After creating a local cluster, follow the instructions below to explore YugabyteDB's semi-relational Yugabyte Cloud QL API.

ycqlsh is the command line shell for interacting with the YCQL API. You will use ycqlsh for this tutorial.

Connect with ycqlsh

Run ycqlsh to connect to the service.

You can do this as shown below.

$ ./bin/ycqlsh
Connected to local cluster at 127.0.0.1:9042.
[ycqlsh 5.0.1 | Cassandra 3.9-SNAPSHOT | CQL spec 3.4.2 | Native protocol v4]
Use HELP for help.
ycqlsh>

Run a YCQL command to verify it is working.

ycqlsh> describe keyspaces;
system_schema  system_auth  system

Run ycqlsh to connect to the service.

You can do this as shown below.

$ ./bin/ycqlsh
Connected to local cluster at 127.0.0.1:9042.
[ycqlsh 5.0.1 | Cassandra 3.9-SNAPSHOT | CQL spec 3.4.2 | Native protocol v4]
Use HELP for help.
ycqlsh>

Run a YCQL command to verify it is working.

ycqlsh> describe keyspaces;
system_schema  system_auth  system

Run ycqlsh to connect to the service.

You can do this as shown below.

$ docker exec -it yb-tserver-n1 /home/yugabyte/bin/ycqlsh yb-tserver-n1
Connected to local cluster at 127.0.0.1:9042.
[ycqlsh 5.0.1 | Cassandra 3.9-SNAPSHOT | CQL spec 3.4.2 | Native protocol v4]
Use HELP for help.
ycqlsh>

Run a YCQL command to verify it is working.

ycqlsh> describe keyspaces;
system_schema  system_auth  system

ycqlsh>

To connect to the service, open the YCQL shell (ycqlsh) by running the following command:

$ kubectl exec -it yb-tserver-0 -- ycqlsh yb-tserver-0
Connected to local cluster at 127.0.0.1:9042.
[cqlsh 5.0.1 | Cassandra 3.9-SNAPSHOT | CQL spec 3.4.2 | Native protocol v4]
Use HELP for help.
ycqlsh>

Run a cql command to verify it is working.

ycqlsh> describe keyspaces;
system_schema  system_auth  system

ycqlsh> 

Create a table

Create a keyspace called 'myapp'.

ycqlsh> CREATE KEYSPACE myapp;

Create a table named stock_market', which can store stock prices at various timestamps for different stock ticker symbols.

ycqlsh> CREATE TABLE myapp.stock_market (
  stock_symbol text,
  ts text,
  current_price float,
  PRIMARY KEY (stock_symbol, ts)
);

Insert data

Let us insert some data for a few stock symbols into our newly created 'stock_market' table. You can copy-paste these values directly into your ycqlsh shell.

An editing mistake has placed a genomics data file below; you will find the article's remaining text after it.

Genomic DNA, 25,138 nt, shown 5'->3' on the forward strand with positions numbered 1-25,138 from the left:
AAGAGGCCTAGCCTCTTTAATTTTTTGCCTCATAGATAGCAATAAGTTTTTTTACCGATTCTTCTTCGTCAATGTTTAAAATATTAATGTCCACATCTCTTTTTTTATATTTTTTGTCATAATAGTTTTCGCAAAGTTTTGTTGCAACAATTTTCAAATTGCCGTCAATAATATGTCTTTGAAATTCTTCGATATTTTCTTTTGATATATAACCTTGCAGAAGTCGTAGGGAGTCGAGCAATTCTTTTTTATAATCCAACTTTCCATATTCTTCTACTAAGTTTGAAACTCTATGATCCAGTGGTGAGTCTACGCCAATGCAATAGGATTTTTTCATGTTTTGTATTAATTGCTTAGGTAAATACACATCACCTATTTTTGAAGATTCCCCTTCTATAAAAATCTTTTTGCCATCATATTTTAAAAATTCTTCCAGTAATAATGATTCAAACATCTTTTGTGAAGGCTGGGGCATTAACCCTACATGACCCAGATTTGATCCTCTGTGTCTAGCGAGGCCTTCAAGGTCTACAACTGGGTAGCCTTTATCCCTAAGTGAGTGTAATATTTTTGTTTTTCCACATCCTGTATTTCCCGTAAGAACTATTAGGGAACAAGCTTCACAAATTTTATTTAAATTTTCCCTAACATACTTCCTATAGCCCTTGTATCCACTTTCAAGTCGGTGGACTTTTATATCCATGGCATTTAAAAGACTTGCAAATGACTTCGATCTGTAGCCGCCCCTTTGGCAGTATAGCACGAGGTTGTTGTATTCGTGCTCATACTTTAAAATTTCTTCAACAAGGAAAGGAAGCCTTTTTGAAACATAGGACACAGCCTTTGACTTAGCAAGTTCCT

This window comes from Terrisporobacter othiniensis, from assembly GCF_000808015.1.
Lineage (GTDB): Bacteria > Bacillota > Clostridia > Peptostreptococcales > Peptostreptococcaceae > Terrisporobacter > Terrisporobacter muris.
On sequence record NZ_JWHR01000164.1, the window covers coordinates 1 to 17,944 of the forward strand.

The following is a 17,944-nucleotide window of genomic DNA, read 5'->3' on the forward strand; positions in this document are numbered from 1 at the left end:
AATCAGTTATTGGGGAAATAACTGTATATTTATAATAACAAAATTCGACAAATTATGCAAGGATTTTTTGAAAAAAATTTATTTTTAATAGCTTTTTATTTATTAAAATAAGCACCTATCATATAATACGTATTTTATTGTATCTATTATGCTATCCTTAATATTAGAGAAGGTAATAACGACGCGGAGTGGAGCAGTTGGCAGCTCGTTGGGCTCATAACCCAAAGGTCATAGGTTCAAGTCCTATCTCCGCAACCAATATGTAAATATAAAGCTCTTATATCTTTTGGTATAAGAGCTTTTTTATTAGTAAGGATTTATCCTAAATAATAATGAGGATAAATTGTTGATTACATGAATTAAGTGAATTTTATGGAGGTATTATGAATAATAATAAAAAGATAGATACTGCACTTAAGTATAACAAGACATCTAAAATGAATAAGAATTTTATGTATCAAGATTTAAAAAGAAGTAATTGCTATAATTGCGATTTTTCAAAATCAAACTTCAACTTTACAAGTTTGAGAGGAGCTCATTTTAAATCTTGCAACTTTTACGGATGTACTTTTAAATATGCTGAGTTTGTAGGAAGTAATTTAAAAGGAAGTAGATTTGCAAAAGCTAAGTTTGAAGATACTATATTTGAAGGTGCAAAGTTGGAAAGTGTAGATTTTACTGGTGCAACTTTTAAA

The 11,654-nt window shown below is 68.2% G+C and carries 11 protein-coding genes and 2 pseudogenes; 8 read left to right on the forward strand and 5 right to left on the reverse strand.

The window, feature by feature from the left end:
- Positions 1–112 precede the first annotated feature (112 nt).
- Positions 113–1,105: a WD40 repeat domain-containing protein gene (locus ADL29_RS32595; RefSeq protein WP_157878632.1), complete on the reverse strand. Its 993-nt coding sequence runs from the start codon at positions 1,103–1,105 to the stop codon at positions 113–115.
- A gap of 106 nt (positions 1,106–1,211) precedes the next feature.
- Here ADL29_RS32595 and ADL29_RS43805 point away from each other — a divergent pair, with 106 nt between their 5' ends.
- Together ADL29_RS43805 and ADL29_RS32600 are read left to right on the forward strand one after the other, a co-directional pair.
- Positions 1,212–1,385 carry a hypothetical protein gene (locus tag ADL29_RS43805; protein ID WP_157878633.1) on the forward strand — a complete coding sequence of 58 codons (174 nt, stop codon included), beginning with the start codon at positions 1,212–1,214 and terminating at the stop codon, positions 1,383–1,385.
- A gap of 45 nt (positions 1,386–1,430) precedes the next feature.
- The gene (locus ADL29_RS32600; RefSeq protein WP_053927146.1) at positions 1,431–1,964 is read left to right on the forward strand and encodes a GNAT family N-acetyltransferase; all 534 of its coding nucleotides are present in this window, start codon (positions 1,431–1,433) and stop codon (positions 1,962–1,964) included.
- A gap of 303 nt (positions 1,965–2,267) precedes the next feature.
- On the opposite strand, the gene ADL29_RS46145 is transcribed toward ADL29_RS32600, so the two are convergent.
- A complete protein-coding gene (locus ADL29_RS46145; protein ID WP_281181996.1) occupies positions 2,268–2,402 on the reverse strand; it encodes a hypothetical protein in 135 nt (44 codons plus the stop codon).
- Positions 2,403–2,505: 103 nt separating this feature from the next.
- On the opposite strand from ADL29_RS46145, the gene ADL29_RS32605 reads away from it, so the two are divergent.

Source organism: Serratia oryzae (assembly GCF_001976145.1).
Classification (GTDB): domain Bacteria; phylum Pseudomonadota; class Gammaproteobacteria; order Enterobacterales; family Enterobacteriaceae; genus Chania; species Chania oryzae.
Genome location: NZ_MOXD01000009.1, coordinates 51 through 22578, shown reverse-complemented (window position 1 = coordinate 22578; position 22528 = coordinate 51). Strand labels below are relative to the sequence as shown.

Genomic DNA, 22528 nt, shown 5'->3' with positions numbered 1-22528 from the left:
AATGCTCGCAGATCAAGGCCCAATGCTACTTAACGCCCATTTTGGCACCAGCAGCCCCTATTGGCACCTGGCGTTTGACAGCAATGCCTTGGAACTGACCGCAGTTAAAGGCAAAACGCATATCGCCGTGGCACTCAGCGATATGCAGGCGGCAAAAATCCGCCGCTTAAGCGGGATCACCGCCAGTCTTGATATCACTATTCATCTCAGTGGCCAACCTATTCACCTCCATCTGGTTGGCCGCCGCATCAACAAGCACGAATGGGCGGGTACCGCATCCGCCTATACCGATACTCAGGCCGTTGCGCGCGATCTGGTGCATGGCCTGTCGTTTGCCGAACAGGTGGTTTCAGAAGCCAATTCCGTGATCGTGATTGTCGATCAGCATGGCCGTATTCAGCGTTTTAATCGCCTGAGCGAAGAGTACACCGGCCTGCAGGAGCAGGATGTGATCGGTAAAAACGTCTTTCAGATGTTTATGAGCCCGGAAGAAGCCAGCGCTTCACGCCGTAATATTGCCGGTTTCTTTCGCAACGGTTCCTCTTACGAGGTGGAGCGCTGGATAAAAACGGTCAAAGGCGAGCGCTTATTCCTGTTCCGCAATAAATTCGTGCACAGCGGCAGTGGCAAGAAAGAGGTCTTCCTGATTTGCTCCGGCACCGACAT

ycqlsh> INSERT INTO myapp.stock_market (stock_symbol,ts,current_price) VALUES ('AAPL','2017-10-26 09:00:00',157.41);
INSERT INTO myapp.stock_market (stock_symbol,ts,current_price) VALUES ('AAPL','2017-10-26 10:00:00',157);
ycqlsh> INSERT INTO myapp.stock_market (stock_symbol,ts,current_price) VALUES ('FB','2017-10-26 09:00:00',170.63);
INSERT INTO myapp.stock_market (stock_symbol,ts,current_price) VALUES ('FB','2017-10-26 10:00:00',170.1);
ycqlsh> INSERT INTO myapp.stock_market (stock_symbol,ts,current_price) VALUES ('GOOG','2017-10-26 09:00:00',972.56);
INSERT INTO myapp.stock_market (stock_symbol,ts,current_price) VALUES ('GOOG','2017-10-26 10:00:00',971.91);

Query the table

Query all the values you have inserted into the database for the stock symbol 'AAPL' as follows.

ycqlsh> SELECT * FROM myapp.stock_market WHERE stock_symbol = 'AAPL';
 stock_symbol | ts                  | current_price
--------------+---------------------+---------------
         AAPL | 2017-10-26 09:00:00 |        157.41
         AAPL | 2017-10-26 10:00:00 |           157

(2 rows)

Query all the values for FB and GOOG as follows.

ycqlsh> SELECT * FROM myapp.stock_market WHERE stock_symbol in ('FB', 'GOOG');
 stock_symbol | ts                  | current_price
--------------+---------------------+---------------
           FB | 2017-10-26 09:00:00 |        170.63
           FB | 2017-10-26 10:00:00 |     170.10001
         GOOG | 2017-10-26 09:00:00 |        972.56
         GOOG | 2017-10-26 10:00:00 |     971.90997

(4 rows)